Drawing strongly on the architectural language of the Lloyd’s building, the scheme proposed to connect Waterloo station to the City with a lofty glazed pedestrian arcade and a new footbridge across the river. The great glazed arcade was inspired by the Galleria Vittorio Emmanuele in Milan – full of light and shade and a vibrant meeting place appropriate to the changeable British climate. Pontoons were to house bars, restaurants and other amenities.

The proposed mixed scheme – 92,500 m² of offices, 18,500 m² of housing, 6,500 m² of leisure facilities and 10,500 m² of retail and restaurants – intended to bring new life to the South Bank. Ground level space was largely public and it offered a vision of a new London, where public and private domains were well balanced - commercial profit combining with public benefits on a huge site and against a taut political backdrop.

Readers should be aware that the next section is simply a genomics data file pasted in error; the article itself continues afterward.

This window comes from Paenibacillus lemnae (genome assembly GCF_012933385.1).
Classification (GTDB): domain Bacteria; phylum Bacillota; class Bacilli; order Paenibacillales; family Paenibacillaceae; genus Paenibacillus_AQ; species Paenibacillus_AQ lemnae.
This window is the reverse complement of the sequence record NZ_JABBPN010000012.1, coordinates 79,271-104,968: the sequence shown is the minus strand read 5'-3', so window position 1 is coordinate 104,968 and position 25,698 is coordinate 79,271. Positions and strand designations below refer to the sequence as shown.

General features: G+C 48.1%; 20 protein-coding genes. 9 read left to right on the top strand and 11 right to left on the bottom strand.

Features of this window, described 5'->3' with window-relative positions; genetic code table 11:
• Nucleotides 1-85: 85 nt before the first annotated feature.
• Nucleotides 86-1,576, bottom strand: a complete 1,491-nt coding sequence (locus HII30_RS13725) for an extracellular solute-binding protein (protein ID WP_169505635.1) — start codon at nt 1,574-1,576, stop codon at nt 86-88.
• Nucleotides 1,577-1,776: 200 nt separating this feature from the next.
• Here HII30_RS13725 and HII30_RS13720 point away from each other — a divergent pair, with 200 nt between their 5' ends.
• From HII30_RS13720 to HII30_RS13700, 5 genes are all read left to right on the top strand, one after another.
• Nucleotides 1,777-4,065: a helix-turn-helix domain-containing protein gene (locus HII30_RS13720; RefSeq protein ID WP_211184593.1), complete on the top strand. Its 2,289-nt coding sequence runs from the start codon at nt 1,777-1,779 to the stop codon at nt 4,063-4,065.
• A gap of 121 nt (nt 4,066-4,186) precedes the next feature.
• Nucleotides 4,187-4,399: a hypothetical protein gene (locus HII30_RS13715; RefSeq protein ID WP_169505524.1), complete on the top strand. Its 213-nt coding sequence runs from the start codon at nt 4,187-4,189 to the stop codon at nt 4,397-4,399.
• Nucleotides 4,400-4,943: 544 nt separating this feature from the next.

Key Facts

Show Team

Team

Laurie Abbott
Mike Davies
Jan Dunsford
Marco Goldschmied
Philip Gumuchdjian

Amarjit Kalsi
Sue McMilan
Andrew Morris
Tim Oakshott
Richard Rogers

Joh Sorcinelli
Peter Thomas
Chris Wilkinson
John Young

Hide Team

Date
1979-1983

Client
Greycoat Commercial Estates Ltd

Location
London, UK

Gross Floor Area
128 000 m²

Offices
92,500 m²

Housing
18,500 m²

Leisure
6,500 m²

Retail and restaurants
10,500 m²

Structural Engineer
Ove Arup and Partners

Quantity Surveyor
Gardiner and Theobald

Traffic Engineer
W.R. Davidge and Partners